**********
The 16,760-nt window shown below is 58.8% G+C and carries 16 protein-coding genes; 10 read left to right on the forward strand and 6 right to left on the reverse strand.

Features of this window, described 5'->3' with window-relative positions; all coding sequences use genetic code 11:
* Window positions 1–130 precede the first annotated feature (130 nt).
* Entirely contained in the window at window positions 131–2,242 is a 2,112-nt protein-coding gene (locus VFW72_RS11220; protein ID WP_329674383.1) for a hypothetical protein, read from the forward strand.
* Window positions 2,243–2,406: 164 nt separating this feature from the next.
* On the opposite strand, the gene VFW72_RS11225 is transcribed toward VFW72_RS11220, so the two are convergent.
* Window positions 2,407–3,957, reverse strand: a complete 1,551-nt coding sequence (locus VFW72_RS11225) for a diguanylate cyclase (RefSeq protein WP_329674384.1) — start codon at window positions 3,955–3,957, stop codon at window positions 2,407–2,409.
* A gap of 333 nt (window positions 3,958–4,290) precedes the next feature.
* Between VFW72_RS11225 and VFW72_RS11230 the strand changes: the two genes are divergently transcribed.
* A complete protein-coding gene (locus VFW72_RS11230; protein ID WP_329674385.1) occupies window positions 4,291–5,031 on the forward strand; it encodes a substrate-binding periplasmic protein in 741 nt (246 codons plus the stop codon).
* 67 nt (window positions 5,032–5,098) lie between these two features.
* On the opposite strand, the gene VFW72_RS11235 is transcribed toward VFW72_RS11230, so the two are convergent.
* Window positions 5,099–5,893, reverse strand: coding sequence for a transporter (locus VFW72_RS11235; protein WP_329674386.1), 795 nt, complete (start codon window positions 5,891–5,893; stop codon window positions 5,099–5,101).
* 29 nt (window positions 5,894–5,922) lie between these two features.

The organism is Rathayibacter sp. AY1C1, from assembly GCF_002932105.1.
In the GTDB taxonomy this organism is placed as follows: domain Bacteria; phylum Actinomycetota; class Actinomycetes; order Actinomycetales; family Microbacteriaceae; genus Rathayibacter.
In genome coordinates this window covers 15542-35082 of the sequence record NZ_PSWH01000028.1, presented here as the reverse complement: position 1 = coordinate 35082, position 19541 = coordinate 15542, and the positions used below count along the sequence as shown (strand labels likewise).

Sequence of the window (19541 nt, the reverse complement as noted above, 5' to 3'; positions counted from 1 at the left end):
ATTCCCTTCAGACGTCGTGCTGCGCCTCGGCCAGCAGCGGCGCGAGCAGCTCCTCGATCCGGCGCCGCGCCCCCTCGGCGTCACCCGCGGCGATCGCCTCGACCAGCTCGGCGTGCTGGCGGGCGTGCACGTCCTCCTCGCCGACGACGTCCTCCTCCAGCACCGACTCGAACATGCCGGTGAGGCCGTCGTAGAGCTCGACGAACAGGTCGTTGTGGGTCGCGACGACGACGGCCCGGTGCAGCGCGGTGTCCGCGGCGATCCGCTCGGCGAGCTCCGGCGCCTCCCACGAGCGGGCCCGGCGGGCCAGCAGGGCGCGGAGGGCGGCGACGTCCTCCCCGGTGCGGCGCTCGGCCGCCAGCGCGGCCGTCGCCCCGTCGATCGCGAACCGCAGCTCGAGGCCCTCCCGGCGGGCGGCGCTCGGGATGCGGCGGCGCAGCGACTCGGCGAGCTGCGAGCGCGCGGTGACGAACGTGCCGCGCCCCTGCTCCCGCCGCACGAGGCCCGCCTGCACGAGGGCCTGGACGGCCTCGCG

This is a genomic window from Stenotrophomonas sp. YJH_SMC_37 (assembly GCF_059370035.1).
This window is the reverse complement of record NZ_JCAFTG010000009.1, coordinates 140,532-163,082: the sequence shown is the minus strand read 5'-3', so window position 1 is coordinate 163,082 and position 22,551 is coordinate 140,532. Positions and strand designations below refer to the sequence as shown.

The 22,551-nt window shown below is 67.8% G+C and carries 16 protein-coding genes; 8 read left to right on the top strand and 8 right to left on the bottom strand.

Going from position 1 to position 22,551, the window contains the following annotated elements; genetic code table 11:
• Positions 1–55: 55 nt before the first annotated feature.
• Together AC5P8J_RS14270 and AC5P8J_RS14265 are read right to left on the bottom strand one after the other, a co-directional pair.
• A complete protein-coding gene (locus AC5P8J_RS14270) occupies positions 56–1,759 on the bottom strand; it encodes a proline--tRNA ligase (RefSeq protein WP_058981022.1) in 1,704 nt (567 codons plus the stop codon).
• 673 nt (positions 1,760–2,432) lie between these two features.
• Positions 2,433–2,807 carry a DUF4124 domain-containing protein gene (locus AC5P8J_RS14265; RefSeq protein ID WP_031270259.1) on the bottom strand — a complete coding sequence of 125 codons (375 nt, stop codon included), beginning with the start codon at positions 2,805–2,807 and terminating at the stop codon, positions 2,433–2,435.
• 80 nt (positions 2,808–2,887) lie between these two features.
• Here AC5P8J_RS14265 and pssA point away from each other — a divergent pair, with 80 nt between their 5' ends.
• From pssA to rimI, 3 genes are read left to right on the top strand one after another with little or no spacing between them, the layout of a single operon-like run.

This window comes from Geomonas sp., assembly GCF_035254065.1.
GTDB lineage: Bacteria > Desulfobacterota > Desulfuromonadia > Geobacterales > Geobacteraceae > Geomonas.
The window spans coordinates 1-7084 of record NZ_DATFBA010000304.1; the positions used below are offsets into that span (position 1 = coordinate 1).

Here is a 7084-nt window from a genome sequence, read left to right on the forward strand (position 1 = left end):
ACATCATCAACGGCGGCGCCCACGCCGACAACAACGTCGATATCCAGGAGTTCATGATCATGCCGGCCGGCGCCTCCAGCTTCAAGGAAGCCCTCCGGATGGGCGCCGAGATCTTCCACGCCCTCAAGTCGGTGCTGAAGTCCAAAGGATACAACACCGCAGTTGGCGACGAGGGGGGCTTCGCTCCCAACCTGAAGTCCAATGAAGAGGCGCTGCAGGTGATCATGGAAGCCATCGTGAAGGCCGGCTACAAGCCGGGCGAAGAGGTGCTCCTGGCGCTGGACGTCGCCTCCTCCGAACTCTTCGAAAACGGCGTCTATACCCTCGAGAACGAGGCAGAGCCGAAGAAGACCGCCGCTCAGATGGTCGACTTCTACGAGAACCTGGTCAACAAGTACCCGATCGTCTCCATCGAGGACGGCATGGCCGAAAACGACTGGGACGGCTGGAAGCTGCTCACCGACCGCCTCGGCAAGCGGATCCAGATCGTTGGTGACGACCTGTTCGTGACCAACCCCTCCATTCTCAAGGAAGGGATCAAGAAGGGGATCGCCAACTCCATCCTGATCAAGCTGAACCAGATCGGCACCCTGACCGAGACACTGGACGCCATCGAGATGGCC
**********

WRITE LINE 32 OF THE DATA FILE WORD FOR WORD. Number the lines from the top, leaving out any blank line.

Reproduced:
This window comes from Geomonas sp., assembly GCF_035254065.1.